The evidence has allowed us to try to visualise the Sherford landscape over 4000 years ago. Through our excavation and analysis, we now know more of the landscape’s appearance during the Early Bronze Age. We also know that, through radiocarbon dating, the two barrows were largely contemporary. It is our interpretation that the limestone mortuary structure found at the centre of one of the barrows, would have been standing in the landscape for some time before being covered by the barrow mound. In light of this we have been able to digitally reconstruct an aspect of the Sherford prehistoric landscape.
“The topography of the reconstruction you see here is based on LiDAR data of the area, cleaned up to remove existing field boundaries and woodland. We have evidence for a broad palaeochannel between the barrows (as opposed to the small stream present today). Amongst the reeds on the river bank, various stumps of trees can be seen, these would of been cleared to preserve an uninterrupted view of the barrows and surrounding landscape.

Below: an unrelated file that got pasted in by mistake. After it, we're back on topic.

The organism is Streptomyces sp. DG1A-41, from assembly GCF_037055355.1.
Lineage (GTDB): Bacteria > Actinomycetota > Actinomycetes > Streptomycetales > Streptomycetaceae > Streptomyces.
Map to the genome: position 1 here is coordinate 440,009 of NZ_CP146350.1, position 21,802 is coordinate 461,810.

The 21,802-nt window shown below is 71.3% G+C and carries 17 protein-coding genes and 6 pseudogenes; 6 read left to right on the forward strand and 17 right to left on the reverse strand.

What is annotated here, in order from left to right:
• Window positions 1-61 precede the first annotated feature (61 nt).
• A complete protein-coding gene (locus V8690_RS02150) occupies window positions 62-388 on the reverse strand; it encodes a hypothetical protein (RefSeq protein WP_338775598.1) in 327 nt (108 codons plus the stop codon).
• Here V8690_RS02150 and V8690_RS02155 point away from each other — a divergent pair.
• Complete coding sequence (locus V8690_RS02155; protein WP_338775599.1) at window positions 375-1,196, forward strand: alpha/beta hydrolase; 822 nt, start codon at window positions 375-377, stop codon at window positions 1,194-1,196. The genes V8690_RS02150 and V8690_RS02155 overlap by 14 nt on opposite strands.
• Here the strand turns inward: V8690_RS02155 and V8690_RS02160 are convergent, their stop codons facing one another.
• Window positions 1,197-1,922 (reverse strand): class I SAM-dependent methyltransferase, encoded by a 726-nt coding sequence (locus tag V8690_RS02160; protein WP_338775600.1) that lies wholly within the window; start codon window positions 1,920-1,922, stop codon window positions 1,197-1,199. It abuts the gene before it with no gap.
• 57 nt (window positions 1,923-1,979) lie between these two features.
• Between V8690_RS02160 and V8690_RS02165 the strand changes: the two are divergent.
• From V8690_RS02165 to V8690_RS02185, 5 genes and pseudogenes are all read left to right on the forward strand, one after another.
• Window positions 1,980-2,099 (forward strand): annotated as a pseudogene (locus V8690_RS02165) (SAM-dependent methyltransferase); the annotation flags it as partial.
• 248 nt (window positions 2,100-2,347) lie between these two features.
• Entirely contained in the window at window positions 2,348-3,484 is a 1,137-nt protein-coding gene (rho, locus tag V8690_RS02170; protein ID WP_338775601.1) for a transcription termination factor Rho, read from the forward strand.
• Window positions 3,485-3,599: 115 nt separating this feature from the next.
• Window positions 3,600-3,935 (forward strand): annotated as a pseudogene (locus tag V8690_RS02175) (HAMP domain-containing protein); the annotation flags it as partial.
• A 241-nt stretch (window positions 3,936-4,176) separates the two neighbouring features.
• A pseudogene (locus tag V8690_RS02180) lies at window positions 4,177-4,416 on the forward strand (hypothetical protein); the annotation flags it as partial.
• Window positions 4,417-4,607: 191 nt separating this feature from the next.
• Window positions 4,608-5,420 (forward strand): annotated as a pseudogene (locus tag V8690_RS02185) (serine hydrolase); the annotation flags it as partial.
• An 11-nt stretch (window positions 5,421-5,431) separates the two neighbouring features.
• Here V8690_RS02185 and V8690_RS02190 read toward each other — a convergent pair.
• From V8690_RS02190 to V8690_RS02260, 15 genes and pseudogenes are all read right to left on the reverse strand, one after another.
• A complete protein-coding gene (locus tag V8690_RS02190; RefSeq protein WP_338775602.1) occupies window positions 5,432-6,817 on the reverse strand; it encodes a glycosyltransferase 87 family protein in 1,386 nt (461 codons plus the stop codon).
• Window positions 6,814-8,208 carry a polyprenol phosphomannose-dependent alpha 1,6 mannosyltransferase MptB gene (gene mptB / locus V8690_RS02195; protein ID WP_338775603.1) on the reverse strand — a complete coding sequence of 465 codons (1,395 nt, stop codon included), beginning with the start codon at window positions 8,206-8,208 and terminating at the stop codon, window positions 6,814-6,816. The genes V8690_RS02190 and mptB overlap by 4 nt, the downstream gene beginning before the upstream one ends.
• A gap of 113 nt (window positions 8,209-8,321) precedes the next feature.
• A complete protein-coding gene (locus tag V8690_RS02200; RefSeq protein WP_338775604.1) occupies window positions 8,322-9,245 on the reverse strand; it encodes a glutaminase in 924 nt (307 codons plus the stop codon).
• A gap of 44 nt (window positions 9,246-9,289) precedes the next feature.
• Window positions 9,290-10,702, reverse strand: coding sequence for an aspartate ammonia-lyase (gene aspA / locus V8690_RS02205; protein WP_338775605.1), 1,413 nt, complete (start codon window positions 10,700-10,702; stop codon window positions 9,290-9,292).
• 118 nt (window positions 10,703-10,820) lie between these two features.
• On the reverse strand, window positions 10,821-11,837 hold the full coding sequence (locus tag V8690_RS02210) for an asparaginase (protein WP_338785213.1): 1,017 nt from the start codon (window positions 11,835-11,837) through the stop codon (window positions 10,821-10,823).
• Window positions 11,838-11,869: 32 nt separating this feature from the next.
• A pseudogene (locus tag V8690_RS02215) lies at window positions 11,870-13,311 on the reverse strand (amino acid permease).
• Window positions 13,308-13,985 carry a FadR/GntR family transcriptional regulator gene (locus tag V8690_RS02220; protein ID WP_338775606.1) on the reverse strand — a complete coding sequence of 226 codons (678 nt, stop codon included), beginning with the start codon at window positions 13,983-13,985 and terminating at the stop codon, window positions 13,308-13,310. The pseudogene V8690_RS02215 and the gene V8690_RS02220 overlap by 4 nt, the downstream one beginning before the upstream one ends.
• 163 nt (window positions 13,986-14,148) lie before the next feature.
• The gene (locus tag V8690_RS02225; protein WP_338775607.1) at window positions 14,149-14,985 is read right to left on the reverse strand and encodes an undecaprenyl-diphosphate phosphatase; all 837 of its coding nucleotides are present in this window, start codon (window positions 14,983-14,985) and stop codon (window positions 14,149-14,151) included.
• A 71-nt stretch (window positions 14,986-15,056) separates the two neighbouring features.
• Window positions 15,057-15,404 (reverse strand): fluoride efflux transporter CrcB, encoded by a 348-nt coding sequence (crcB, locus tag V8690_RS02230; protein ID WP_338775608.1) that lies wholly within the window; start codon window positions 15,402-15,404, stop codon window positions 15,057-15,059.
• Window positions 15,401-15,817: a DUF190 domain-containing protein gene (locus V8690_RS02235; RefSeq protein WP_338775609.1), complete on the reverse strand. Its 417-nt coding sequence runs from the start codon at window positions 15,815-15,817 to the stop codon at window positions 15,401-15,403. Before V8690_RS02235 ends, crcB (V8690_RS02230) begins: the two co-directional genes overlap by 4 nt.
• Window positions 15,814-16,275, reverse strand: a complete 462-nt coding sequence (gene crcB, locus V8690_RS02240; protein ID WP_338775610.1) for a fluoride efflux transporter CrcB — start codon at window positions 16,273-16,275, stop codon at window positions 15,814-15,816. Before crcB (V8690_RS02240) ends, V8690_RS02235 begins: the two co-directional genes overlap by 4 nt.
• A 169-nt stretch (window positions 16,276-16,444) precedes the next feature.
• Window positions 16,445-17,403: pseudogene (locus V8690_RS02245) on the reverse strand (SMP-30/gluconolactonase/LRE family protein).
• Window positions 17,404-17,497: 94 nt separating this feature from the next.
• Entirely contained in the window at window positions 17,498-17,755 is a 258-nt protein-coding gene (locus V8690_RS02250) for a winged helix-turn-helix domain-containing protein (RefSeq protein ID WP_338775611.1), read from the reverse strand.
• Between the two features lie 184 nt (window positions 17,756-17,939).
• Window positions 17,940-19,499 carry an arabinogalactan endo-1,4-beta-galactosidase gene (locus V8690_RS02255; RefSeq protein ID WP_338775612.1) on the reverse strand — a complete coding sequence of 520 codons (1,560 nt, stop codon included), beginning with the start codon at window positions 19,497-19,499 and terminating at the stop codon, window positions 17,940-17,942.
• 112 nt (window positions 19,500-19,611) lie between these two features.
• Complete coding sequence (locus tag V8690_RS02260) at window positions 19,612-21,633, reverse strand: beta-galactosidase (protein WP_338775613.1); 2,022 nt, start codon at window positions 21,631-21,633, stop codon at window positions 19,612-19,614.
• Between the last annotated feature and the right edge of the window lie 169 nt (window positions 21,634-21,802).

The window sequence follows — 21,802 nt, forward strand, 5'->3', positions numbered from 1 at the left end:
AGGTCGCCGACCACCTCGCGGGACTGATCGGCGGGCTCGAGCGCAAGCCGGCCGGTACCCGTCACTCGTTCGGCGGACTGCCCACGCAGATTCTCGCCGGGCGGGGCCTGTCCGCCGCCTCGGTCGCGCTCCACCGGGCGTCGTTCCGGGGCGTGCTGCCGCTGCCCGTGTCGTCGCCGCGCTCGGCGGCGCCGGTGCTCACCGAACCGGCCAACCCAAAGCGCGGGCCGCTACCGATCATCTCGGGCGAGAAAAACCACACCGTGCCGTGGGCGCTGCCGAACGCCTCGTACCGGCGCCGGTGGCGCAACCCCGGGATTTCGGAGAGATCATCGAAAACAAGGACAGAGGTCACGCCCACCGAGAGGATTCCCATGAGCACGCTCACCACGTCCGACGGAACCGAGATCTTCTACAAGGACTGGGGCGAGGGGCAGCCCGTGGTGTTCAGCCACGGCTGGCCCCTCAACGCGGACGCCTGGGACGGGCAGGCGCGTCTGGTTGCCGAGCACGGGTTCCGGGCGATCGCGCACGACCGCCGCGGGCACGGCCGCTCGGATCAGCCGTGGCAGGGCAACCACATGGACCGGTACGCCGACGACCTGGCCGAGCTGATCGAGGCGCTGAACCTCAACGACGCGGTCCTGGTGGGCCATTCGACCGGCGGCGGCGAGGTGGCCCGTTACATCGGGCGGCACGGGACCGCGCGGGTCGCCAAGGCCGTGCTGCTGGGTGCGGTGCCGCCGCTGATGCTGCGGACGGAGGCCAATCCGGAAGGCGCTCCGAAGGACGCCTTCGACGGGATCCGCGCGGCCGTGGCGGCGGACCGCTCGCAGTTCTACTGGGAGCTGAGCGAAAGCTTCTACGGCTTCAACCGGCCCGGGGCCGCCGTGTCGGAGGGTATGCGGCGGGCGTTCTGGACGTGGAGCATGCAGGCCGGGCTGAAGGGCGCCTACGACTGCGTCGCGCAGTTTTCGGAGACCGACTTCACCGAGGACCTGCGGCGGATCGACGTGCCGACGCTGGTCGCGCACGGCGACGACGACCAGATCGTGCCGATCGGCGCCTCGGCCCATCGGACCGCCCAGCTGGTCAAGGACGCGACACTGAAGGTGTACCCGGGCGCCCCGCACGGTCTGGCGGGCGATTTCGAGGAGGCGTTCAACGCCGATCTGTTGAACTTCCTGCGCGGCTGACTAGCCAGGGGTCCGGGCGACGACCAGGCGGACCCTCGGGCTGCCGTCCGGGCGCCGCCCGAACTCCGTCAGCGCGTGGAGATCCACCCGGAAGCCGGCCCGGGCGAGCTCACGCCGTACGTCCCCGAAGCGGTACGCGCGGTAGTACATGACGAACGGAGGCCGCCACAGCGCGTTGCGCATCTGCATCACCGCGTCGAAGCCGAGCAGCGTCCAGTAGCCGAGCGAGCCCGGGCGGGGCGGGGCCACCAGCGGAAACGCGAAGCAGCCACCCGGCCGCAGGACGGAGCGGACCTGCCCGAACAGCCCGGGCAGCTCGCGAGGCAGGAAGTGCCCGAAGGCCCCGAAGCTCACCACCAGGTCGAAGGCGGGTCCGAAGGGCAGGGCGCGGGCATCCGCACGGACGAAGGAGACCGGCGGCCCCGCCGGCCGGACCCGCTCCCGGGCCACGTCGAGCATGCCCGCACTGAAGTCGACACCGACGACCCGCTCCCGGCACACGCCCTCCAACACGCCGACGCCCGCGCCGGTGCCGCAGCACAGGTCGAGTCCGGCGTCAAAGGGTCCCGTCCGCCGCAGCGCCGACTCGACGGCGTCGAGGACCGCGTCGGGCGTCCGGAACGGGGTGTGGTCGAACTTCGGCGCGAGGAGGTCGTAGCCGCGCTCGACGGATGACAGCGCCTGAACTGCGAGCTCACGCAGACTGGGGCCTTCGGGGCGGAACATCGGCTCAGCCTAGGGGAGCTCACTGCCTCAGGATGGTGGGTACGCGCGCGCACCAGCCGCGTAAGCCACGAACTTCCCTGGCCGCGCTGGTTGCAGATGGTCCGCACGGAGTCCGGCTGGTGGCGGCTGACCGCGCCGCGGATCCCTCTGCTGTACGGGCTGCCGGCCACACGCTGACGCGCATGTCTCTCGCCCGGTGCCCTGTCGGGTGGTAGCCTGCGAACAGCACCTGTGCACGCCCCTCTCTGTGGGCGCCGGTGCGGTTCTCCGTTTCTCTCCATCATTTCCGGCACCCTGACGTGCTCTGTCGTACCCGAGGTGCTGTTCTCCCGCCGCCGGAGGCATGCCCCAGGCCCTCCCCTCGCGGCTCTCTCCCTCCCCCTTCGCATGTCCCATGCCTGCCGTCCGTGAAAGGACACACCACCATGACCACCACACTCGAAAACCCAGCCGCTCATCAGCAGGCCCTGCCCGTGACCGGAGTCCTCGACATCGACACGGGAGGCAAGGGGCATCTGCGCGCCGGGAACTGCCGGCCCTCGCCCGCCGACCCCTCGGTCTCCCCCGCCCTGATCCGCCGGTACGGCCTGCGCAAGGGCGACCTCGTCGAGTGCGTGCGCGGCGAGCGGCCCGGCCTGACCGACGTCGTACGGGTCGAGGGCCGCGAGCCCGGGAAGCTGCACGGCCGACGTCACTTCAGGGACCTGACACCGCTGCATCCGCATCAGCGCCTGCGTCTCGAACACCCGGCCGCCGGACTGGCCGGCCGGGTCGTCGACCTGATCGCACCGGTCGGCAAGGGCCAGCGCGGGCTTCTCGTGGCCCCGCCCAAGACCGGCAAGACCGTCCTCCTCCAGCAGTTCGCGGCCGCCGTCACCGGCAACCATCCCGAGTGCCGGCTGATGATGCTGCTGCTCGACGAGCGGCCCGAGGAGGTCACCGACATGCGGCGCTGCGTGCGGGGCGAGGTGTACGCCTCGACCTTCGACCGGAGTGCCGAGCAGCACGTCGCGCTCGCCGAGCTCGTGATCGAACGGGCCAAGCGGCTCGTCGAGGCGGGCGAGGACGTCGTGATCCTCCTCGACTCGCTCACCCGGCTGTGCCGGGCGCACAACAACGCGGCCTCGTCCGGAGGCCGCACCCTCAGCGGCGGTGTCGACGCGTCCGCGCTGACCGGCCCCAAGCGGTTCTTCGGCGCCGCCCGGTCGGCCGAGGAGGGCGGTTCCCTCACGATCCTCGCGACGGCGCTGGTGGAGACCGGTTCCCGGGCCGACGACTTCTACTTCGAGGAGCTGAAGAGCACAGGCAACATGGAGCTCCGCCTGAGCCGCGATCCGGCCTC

The foreground barrow is shown under construction, with the soil from the surrounding ditch being built up around the mortuary structure. Whilst the majority of the people work within the ditches others can be seen preparing food over a fire and collecting wood as part of this joint effort to build a monument to an important member of their community.
The landscape shows evidence of the clearance of the surrounding forest with a group of sheep being herded and fenced enclosures with crops”.
We intend to create more visual interpretations and reconstructions to bring the evidence recovered at Sherford to life, both through visual interpretations as well as 3D printing, and in so doing help people understand a little more about their own landscape.